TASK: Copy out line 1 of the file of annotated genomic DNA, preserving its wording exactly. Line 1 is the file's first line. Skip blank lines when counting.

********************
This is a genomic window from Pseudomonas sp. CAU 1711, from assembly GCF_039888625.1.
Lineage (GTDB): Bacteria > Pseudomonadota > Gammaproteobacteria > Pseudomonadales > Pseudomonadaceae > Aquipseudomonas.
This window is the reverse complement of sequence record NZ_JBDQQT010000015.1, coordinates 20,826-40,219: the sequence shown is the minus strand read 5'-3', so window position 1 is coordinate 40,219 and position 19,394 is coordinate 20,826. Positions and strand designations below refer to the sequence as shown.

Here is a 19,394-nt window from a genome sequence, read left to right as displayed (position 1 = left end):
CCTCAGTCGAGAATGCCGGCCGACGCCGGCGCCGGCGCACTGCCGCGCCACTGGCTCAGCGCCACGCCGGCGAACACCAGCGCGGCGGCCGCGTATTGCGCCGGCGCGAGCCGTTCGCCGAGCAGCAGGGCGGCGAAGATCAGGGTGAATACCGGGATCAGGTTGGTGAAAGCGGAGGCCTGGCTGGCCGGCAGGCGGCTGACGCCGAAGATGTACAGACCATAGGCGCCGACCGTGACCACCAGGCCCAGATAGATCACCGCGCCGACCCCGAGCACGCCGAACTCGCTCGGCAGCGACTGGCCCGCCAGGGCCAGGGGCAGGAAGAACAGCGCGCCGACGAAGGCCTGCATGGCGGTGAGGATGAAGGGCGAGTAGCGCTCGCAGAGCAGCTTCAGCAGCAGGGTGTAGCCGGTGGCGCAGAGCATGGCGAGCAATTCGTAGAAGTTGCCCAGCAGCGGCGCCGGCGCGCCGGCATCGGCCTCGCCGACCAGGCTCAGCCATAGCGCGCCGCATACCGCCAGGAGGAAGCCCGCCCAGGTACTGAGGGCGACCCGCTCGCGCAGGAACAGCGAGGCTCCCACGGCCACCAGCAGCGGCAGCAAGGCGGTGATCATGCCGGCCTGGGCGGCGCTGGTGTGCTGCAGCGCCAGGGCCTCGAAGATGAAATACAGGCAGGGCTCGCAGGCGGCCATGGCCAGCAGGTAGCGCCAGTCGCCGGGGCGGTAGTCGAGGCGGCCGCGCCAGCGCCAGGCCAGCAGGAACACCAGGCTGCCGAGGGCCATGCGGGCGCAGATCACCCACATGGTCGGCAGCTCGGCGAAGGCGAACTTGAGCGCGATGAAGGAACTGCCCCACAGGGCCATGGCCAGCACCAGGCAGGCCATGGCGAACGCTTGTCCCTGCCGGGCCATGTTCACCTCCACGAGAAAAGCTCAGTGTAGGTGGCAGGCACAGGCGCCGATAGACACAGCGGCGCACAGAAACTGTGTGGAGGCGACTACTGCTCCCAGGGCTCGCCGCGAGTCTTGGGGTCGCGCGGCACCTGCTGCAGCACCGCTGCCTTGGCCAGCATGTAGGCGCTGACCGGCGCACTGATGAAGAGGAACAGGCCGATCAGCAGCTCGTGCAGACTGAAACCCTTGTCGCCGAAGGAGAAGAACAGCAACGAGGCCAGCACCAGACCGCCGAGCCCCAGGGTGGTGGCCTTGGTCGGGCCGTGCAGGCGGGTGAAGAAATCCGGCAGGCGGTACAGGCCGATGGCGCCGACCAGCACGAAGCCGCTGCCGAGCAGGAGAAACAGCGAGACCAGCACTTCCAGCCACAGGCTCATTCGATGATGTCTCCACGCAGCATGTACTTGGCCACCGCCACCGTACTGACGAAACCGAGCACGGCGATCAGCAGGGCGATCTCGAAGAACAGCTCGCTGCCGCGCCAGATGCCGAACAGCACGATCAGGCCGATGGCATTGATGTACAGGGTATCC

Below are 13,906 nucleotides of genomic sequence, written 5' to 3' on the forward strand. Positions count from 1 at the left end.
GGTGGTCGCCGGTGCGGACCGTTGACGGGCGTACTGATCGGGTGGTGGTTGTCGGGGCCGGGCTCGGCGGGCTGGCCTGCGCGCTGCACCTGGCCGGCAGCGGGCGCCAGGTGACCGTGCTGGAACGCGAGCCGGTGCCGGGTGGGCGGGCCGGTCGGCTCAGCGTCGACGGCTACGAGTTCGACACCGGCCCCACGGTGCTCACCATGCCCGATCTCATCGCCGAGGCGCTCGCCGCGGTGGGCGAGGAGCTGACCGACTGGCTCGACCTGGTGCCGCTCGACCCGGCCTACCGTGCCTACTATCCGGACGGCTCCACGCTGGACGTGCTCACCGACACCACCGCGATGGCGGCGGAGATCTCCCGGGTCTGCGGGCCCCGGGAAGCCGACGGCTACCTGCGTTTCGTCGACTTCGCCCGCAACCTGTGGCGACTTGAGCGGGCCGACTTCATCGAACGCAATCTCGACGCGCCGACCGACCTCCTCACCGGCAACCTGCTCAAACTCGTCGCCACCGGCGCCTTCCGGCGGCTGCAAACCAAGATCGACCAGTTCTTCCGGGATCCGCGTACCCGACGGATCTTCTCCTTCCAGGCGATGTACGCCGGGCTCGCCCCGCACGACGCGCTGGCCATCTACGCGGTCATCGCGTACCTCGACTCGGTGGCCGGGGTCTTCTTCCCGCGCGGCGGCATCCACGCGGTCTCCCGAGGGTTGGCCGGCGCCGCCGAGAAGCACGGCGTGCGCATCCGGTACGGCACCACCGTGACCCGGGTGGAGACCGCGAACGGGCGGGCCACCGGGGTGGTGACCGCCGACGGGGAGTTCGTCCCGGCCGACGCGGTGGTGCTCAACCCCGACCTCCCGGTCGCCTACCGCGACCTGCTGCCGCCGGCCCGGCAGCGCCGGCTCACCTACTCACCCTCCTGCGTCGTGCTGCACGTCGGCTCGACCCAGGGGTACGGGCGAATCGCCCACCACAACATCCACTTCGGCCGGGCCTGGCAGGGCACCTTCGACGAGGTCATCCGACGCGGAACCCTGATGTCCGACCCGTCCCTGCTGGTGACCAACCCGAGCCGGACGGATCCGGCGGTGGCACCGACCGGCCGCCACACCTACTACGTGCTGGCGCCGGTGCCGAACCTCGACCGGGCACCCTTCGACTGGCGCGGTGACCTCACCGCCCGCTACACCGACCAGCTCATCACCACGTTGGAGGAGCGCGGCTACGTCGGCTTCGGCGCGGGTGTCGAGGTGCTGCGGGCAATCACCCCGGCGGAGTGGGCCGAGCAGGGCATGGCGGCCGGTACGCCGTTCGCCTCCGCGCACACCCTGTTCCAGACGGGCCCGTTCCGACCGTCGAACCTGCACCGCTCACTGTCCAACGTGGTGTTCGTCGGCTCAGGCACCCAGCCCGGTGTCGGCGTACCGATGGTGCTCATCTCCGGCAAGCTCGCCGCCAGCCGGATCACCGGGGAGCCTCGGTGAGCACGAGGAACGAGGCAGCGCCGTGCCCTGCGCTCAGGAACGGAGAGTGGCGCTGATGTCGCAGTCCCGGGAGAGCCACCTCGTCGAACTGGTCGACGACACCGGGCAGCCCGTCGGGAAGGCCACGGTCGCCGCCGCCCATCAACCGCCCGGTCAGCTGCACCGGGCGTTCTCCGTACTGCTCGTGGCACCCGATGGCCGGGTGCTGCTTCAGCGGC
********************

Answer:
This is a genomic window from Pseudomonas sp. CAU 1711, from assembly GCF_039888625.1.